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                                                        L Basseterre St. Kitts 22 July 1798

Caro Guilliami
Within one-minute pasato, I have resolved to write to you although all bad pens, & no Penknife at hand, and withall I write in an oven therefore you must not expect a rational Idea from me, for I am now sweating like a Sugar Baker. My cabin being nearly as hott, as Shadrac Mechak & Abednegoes firey furnace. --However my thoughts are not so scorched, nor burning blazing hott, but what they allow me to drop all political remarks. I shall not give you a sentiment on that head. Then gave an account of the dates of Letters, which I had sent to England to I.T. Mrs. B of W. Mrs. Brunton.
I was in two, or five minds less than three, about writing on this side Xmas, but when I found that the L was to cruize during the Huricane months (August & September) I thought it best to write to you, to say that if a Huricane should catch us at sea, and the L founder, what property I possess in the W I, you will find Lodged in the house of Dennistown McLachlan & Thomson in Basseterre St. Kitts. we are to Cruize during the Huricane months, under the hope of catching a good prize, which I hope will be the case. In one of the letters which Io escrivando a J T Io said that Io would present voi con Sharks Jaws, Scorpions & Quarantapees, and such like needle point flints (but being now in my more cooler sences, for I realy write this with no shirt on my back) I shall recall that promise, and reserve that present, until Io exhibite mio own persona avante voi. dentro which perhaps may be displayed the Shark & Scorpion. if voi should not pensee cosi. --otre persona have thought cosi una volta, et perhaps may say cosi encore. This letter will be very contracted, merely complimentary, but the next time I come to London, I will not put you to such an expence, as I did when I was there last. --I shall always pray for a heavenly reward for you & your wife; and it is in substantial truth, a comfortable thing to my heart, to look back, and reflect on the loving manner, which I perceived you & your wife lived in; when I was with you last year in town. I trust the God, who first brought you and she together, will continue the bond, until you have rose up your Children, to be a Staff of Iron to you both, when age shall bring infermities upon you. --for by what I have seen, I think there cannot be a continual happy state in this life, unless a person is marryed. I have una opportunity de Matrimonio dans san Christophe if Io chused. La Donna has nuova slaves. Sua is una widdow, circa quaranta armo, guarda una Pussado, et una Magazine Eu comber mio almoca la. Io thought I saw some thing queque Io et at my quartro visit at o Janter Suo era complaining how much

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Page 41

much danero Sua had lost, for want of a Omo, to attend to the Store, while Sua attended La Tavernero affaire, but I am afraid that I am too great a Rover to be serious, at least however I must visit England prima
        I am realy Maladito de Navio, Io often pensee de leaving it, et retiri to della questa Isola a Philadelphia or Quebec, untill a Guerra a finito, quelque volontada be por 3 ou 4 anno piu at either de la sopra places Io could vita en una genteelomo via, et than when La Guerra era finito Io would venete a Europa io settle mio affare, et dopa quella andare to that spot which I liked best. on the 22 July off San Pierres, I board an English Ship from Cork. I went on board to buy some Hams, Tripe &c. I also got an Irish paper dated June the third, therefore we are not ignorant of the Irish News. Potatoes sell here for 5 pence the lb., and fresh Beefe for a half a dollar. --I have been at times sickish lately, the heat makes one so. --I always call my Cabin the oven, alias the stove. Io pensee la Diabolo has got those, who trova La W. I. prima. It is with confidence said here, that the L will sail for Europe with the last Convoy, which leave these Islands, the later end of October. But if she does, I have made up my mind not to go home in her, as she would then arrive in England about Chrismas: a season of the year so cold in Brittain, that it gives one the horrors to think of it, for here ones Nerves are relaxed; but by coming suddenly onto your cold Northern climate, my nerves wo’d be so braced as to endanger ones life. One singularity of the West Indies is, that here we have nearly equal day & night through out the year. On Chrismas day, it was light a 5 O clk in the morning, and dark at half past 6 at night this day (July [blank]) it was light at a before five in the morning, and not dark, untill Seven in the evening. --To Mrs. T your wife. --will she except my earnest hopes that she is in good health. NB then I mentioned Mr Clark, Mrs P & family. Mr. Joseph Holder. Moses. Mr & Mrs J T. Mary. on the 12th of this month off San Bartholomew we took a french merchant Schooner, bound to Guadelupe. a very good prize. I expect to share 40 L Sterling out of her. I shall now conclude, but if I have time I shall add a Nota Bene. I expect to send this by La Amiable frigate, who is to have charge of the Convoy to Europe. From yrs A T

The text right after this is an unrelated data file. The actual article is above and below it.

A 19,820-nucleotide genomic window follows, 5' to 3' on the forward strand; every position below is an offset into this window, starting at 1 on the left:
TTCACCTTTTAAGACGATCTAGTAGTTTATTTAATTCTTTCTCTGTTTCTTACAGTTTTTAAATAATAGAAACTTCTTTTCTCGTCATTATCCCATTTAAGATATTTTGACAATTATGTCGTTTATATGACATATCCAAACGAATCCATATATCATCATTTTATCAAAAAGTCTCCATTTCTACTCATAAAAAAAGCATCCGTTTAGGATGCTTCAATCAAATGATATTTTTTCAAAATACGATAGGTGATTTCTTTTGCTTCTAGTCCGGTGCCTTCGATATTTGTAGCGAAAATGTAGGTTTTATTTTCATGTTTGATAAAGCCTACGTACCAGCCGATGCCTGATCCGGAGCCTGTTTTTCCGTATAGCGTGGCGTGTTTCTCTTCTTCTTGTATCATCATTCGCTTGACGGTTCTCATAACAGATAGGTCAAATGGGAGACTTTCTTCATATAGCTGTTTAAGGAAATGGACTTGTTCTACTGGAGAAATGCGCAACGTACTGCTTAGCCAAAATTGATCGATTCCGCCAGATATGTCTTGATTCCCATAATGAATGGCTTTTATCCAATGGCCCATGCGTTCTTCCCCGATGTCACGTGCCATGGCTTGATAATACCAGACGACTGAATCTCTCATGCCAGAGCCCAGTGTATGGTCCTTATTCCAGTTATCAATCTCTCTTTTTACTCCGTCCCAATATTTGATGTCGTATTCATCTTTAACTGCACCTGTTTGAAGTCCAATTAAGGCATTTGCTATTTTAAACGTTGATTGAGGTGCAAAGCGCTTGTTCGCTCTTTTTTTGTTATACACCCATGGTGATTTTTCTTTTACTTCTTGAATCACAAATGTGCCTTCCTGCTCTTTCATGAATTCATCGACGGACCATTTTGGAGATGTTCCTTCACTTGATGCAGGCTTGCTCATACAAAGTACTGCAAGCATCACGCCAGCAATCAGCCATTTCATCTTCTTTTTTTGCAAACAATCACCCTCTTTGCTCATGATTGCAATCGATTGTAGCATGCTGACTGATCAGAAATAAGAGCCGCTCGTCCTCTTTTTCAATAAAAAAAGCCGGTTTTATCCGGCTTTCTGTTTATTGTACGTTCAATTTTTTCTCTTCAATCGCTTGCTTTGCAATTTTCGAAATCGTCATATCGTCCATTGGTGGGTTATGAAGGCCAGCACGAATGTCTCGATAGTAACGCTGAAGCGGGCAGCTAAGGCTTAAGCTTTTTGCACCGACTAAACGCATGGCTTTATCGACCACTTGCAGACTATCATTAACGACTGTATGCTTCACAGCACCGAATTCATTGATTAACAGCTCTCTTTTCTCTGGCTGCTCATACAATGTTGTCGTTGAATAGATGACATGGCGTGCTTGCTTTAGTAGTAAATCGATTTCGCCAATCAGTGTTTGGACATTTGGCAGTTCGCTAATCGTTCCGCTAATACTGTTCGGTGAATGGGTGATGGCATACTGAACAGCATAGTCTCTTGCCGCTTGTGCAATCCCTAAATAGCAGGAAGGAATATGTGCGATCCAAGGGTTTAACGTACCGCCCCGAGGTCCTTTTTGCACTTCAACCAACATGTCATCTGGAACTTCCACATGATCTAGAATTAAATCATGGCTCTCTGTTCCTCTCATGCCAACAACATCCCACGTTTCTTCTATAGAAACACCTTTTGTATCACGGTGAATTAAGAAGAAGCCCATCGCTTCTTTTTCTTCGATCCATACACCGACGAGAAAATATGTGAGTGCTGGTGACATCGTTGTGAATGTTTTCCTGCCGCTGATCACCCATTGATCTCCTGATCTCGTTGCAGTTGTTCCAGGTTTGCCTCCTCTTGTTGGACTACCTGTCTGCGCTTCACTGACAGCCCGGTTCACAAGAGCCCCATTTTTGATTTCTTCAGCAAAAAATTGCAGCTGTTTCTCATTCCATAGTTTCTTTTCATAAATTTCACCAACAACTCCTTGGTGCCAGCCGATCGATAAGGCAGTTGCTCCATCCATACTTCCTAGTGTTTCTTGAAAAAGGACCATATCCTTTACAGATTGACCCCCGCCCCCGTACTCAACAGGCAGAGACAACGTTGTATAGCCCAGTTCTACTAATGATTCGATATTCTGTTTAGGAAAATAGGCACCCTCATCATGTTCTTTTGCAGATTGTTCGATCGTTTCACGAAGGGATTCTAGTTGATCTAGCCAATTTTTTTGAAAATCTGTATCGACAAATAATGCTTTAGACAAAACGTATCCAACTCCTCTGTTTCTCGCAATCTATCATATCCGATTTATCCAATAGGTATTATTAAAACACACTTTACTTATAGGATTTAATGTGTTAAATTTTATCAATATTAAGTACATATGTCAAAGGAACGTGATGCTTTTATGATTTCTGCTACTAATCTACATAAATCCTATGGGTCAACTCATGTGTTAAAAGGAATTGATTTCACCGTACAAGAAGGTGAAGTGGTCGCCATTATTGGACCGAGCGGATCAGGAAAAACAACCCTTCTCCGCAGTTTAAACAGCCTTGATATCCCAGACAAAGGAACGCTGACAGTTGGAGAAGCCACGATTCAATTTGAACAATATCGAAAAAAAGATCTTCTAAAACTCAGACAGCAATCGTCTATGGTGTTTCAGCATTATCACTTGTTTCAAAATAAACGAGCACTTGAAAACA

NB was sent by L Amible, Estrusco or Assurance, who left Tortola with the Convoy on the 31 July 1798


42

Nautical Remarks from page 460 of my large old Parchment Naples Maniscritto

Sir, you got drunk at my Table to day Sir. --Oh no. to be sure you saw me make a small stumble when I got outside the cabin Door, but that arose from the Centinels laziness as he never cleans his quarters: I only run against a Cobwebb line, -which a Spider had wove there from, or by the Centinels laziness.